Non-Negotiables and Gatoraide

Posted on Updated on

This last couple of months has been about transition and a great deal of change. Good changes! Exciting stuff transpiring over here in Aisle 3! In the event that you’ve been under a rock and have not heard I’ve finally rented my house and have relocated to Los Angeles. I’m back to maintenance-free apartment living and the glorious city.

Los Angeles and Southern California require a whole new grid work for thought process. It’s nothing like North Carolina or the Midwest or even Michigan where I grew up. And so a new season begins. Interesting fact: we will always find ourselves at the start of a season in one aspect of our lives, mid-season in another aspect and bringing something else in our life to a close. I don’t know why that is. I just find it to be universally true.

I’ve started more households than I have fingers to count on. I love filling out the forms that want the last five addresses. I have to keep a log. I’m starting to look like a fugitive. Being mid-season with things … no matter how I add it up, I am mid-career. I’m a senior analyst whether I asked for the title or not. Knowing how to gracefully end a season in our lives is just as important as knowing how to get into stride and stay there, how to endure. I recently brought a five year tenure with my last employer to a close. Ending well requires liberal doses of graciousness.

The metaphor of a marathon or long distance bike (bicycle) ride is refreshing when I apply it to the changes that I’ve been facing. I suppose the 100 yard dash is the most accurate with all the hurdles I’ve been jumping these last weeks and months. Whenever I had a long ride planned, 80 or 100 miles, I made a lot of decisions ahead of time. I knew when I would leave, and I was prepared for the blazing sun to make the sweat run in my eyes and nearly blind me with salt. I would squirt orange Gatoraide in my eyes for relief. I was ready for a rain shower in the afternoon that would wash away that same dried sweat on my face but it would blind me as the water would pelt my face. I knew that I would arrive back home with a wicked headache but I’d go out again and again. Once the decisions are made the disciplined athlete does not revisit the issues.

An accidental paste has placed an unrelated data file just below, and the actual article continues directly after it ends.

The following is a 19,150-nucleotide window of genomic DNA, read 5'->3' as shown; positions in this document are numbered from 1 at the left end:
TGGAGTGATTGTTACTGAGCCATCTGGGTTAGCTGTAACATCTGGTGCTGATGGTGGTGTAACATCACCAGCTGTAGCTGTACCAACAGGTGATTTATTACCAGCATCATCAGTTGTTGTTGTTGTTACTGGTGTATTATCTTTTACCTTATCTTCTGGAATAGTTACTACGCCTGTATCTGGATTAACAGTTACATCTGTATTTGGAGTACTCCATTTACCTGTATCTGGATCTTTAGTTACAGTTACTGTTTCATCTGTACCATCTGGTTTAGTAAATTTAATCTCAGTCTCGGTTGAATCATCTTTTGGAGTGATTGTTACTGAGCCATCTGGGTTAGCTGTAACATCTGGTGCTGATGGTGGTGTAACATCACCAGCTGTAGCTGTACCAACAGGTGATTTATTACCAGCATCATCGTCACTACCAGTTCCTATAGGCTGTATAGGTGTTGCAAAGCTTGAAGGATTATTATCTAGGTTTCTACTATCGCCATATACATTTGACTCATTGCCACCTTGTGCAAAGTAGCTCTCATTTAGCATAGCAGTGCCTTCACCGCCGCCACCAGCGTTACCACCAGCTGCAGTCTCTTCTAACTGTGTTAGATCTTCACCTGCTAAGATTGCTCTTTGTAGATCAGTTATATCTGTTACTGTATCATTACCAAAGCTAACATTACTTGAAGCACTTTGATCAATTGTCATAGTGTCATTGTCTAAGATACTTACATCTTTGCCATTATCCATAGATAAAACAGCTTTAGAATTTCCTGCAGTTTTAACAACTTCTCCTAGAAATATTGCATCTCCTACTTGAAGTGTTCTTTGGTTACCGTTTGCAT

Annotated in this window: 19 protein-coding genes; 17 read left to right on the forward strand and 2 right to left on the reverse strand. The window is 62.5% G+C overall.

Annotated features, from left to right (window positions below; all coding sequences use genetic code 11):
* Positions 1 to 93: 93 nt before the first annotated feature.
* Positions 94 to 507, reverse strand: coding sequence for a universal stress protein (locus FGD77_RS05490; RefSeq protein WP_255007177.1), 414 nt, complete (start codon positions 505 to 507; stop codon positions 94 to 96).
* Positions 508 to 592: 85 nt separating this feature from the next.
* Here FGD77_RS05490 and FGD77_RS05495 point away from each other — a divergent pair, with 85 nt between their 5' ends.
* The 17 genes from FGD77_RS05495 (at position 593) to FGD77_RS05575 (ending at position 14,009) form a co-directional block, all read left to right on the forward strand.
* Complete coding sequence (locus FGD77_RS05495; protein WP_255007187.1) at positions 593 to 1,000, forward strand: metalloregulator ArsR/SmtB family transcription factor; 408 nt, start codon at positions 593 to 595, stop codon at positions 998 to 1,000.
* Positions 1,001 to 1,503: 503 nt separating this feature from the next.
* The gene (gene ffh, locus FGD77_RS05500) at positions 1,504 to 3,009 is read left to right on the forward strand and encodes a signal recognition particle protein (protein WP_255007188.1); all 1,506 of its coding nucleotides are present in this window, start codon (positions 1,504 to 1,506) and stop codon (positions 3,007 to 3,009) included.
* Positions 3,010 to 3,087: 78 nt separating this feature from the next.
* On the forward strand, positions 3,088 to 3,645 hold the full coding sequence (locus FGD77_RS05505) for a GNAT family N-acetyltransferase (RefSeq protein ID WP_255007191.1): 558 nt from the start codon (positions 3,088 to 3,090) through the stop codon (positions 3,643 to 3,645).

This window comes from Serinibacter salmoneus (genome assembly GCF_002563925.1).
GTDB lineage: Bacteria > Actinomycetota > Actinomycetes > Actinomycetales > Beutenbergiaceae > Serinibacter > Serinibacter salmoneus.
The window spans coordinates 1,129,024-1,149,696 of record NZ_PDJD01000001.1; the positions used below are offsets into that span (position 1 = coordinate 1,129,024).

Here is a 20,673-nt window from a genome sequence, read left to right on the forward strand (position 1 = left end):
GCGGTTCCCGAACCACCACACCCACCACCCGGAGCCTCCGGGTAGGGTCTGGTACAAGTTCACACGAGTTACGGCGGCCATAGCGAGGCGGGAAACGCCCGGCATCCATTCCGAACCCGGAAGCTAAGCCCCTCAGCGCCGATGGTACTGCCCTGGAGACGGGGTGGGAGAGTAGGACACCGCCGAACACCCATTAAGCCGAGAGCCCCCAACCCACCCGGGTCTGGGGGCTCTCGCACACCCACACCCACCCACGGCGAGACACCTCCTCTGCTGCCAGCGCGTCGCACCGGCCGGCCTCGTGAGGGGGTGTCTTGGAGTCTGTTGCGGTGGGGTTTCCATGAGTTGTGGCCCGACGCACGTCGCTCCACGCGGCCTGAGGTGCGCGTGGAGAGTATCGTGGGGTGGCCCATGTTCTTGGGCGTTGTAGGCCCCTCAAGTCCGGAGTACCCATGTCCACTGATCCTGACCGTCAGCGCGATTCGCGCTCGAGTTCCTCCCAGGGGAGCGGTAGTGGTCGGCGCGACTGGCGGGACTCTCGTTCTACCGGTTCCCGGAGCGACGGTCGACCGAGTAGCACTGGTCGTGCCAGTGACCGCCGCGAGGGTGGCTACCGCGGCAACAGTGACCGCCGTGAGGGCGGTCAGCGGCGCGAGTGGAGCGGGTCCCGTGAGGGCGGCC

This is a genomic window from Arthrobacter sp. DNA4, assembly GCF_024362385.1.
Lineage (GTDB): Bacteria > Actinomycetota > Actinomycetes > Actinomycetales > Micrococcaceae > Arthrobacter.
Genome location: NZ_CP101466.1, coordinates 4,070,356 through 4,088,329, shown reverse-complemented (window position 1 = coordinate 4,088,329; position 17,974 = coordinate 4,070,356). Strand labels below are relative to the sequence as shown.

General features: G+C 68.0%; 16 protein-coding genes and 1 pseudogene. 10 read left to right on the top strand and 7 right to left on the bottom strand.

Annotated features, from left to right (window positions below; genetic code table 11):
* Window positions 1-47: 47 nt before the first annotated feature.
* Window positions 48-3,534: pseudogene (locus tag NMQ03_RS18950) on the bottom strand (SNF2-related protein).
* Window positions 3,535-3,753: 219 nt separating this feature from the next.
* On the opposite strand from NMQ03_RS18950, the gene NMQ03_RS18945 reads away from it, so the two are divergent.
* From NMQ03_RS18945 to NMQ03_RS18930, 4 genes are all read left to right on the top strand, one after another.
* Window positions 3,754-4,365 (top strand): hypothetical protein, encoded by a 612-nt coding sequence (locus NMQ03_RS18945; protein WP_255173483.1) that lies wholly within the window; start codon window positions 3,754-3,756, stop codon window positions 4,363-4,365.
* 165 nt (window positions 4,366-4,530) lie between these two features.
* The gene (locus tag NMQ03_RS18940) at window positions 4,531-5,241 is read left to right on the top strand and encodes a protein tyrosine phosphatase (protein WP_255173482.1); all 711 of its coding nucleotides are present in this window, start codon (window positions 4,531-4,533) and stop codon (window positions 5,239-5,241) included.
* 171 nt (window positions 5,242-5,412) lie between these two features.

What areas of your life have non-negotiables? In what ways have you made up your mind, and you are sticking with your decision, no matter what it costs you?

I am reminded of a couple of Olympic athletes. You are waiting for me to mention Lance Armstrong, but I was thinking of Mary Decker. A ferociously  talented runner, but in the 1984 Olympics Decker collided with Zola Budd. She was carried off the field by her boyfriend. I cried. I’ll never forget it because I was in high school rehabilitating my knee after a orthopedic surgery at 15 years old. I was a lovesick ballet dancer. I knew that I’d never really make a future out of it, but certainly not after that surgery.

No matter the things that beset us, the rides where we’ve eaten dirt or the hurdles we’ve taco’d … or even the pointe shoes we’ll never don again … I’d like to do this season well. Reader, we’ve both got a bit of road behind us but there is plenty of road ahead. We have finally learned how to dream big dreams with our giant God, and we have much to become. We are no longer afraid of our own shadow nor walk in shame over our mistakes.

Let’s run this one in such a way that we might win.

The Winding Road

Posted on Updated on